And all of this is very fascinating because no one actually has to like, or even read the book for it to be an intensely lucrative endeavor—and maybe that’s a good thing. Because perhaps the problem with publishing has always been that we’re relying on the end-user to pay for it. When maybe art should be free for the end-user and paid for by a benefactor instead.
Just like it was during The Renaissance.
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Why would anyone want to buy a digital book for $100,000?
You might be wondering who exactly these benefactors are. I mean, who in their right mind is going to spend $100,000 or more to own the digital copy of a homoerotic YA novel by Segal? Or in my case, the fictional biography of a man dressed like Jesus floating around the metaverse in a Glenda-like bubble blown by the Mormon angel Moroni?
This is where it gets really interesting—because buying an NFT is not about owning a digital product. Someone doesn’t purchase a Bored Ape NFT because they want to own the picture of an ape on their phone, they purchase it because it could go up in value in one day. In fact, they can ensure that it goes up in value by doing things like creating The Bored Ape Yacht Club, which functions as a networking group that you can only be in if you own one, thus driving the price up of a Bored Ape because now it's an exclusive club people want to get into.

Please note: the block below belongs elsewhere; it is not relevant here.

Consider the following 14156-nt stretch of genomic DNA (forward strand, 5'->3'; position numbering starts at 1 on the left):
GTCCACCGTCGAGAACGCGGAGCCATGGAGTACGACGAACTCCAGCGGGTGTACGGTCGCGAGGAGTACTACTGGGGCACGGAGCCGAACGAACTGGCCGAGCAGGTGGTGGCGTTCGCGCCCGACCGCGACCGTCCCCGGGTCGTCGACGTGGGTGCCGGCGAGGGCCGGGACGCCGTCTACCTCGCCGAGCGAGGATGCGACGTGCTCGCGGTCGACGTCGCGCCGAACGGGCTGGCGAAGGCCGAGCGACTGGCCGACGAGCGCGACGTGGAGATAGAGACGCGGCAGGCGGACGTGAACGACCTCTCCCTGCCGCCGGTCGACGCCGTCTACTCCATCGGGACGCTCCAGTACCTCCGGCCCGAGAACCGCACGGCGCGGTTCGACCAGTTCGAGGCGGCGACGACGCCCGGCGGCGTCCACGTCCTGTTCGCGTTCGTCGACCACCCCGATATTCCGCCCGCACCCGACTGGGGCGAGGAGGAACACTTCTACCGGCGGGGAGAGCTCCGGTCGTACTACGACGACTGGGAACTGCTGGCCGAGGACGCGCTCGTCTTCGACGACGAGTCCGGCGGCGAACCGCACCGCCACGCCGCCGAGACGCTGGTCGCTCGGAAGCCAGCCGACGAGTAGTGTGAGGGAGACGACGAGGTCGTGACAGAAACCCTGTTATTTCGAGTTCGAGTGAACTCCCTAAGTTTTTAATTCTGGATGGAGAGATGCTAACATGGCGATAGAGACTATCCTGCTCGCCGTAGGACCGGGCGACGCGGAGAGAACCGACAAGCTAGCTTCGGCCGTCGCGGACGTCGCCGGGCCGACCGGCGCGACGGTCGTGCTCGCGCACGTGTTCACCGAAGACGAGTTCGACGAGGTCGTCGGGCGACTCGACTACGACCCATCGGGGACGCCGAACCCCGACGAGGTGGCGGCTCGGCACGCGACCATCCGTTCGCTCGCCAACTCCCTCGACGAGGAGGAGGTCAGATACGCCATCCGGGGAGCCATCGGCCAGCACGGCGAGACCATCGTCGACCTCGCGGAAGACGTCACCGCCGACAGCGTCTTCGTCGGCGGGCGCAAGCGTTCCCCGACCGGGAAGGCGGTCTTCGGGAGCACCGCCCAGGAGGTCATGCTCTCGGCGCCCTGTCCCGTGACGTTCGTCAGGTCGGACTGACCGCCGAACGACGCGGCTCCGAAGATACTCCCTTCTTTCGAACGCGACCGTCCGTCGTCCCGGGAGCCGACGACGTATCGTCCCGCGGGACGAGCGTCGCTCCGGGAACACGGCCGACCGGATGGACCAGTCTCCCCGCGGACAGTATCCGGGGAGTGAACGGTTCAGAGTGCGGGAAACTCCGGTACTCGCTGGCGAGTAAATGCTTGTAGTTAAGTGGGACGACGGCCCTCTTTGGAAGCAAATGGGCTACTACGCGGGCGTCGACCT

In this way, purchasing an NFT is like low-stakes angel investing. You might not have $1.2 million to pour into a startup you’re interested in getting off the ground, but you might have $200 to invest in a piece of art. And if the art you fund becomes successful, then your stake in it goes up in value and your $200 could turn into $2,000, or even $20,000. Not only that, but it is totally within your power to increase its value.
Take my book for example: I’m only writing chapters as they get funded. Say you purchase one of my chapters because you like it and you want to support my novel. I write that chapter, but no one else buys another chapter so the whole thing dies. You still own that chapter, but now it’s losing value because it’s the chapter of a dead project.
BUT, because you are a part owner in the project, it’s in your best interest for it to be successful. So you might promote my project or design art for it. You might make a comic book version available exclusively for $COTT holders. You might design a quirky video game in which Joseph Smith is chasing Scott Paul across the metaverse, but it’s only playable by people who own $COTT. Because if it becomes desirable to own $COTT tokens and NFTs, then being one of the limited people who own them means the price of your tokens go up—and that benefits both the investor and the artist.